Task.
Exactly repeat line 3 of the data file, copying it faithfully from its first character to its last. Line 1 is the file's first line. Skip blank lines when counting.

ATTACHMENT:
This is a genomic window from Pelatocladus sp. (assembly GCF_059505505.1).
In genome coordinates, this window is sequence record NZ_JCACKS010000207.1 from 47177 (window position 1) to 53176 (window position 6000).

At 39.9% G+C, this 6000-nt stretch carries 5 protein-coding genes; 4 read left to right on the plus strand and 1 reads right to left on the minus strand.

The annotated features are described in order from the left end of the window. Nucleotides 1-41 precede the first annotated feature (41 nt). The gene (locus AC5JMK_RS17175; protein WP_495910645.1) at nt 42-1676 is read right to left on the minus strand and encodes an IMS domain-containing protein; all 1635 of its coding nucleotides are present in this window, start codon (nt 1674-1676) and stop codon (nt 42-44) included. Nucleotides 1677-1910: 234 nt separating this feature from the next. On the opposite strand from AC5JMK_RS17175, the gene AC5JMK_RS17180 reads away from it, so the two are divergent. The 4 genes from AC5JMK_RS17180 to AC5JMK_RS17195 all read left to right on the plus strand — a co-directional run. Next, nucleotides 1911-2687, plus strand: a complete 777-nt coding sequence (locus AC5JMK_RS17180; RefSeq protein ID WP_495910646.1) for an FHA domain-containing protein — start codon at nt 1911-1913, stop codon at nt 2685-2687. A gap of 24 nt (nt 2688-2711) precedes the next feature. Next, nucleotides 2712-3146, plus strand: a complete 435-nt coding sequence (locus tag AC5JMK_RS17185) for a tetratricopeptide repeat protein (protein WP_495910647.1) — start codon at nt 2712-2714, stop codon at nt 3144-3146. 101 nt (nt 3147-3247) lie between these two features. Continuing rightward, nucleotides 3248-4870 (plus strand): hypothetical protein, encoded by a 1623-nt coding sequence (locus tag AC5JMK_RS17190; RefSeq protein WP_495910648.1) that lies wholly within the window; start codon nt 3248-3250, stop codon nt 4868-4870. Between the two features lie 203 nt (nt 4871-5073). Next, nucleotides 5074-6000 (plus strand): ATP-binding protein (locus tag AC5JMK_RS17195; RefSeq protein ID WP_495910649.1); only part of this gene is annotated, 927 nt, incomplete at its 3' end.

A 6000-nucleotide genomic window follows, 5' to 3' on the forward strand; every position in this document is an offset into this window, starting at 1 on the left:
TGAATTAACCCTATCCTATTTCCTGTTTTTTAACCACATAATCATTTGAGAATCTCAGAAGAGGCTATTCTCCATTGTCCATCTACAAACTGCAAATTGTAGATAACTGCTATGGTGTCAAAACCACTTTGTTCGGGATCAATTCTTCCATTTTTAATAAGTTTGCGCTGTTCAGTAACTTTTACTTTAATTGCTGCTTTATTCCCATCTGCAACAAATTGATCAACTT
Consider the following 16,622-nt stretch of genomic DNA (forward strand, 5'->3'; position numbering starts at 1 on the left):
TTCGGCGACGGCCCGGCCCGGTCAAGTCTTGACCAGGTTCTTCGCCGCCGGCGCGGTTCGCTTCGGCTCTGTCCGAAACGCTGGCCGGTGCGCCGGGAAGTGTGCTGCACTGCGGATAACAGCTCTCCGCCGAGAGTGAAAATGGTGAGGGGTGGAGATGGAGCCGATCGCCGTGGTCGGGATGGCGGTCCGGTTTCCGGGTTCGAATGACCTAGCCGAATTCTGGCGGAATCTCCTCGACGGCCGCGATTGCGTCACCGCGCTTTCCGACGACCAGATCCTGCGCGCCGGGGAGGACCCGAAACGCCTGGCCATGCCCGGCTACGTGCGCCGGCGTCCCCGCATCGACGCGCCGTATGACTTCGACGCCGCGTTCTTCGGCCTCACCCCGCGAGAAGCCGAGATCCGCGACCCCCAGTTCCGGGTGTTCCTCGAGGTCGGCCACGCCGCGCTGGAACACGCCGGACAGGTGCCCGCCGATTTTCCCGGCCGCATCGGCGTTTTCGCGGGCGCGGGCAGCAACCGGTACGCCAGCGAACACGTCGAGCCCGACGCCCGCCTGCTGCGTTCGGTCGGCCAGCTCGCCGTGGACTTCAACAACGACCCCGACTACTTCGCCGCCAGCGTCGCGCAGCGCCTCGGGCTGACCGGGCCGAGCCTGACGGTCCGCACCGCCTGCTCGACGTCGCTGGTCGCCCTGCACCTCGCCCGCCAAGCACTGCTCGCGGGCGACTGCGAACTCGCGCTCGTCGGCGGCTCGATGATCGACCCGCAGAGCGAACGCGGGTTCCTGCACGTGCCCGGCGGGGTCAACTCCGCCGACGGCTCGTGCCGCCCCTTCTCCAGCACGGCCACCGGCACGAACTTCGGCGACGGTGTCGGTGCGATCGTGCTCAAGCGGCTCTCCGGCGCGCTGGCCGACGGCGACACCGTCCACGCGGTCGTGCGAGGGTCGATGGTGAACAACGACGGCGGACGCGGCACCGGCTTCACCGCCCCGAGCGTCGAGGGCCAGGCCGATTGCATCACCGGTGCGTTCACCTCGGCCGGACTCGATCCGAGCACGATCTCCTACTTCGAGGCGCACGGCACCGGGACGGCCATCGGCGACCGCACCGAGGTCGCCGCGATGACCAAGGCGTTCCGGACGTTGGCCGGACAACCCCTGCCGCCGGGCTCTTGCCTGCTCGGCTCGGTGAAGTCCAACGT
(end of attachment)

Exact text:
At 39.9% G+C, this 6000-nt stretch carries 5 protein-coding genes; 4 read left to right on the plus strand and 1 reads right to left on the minus strand.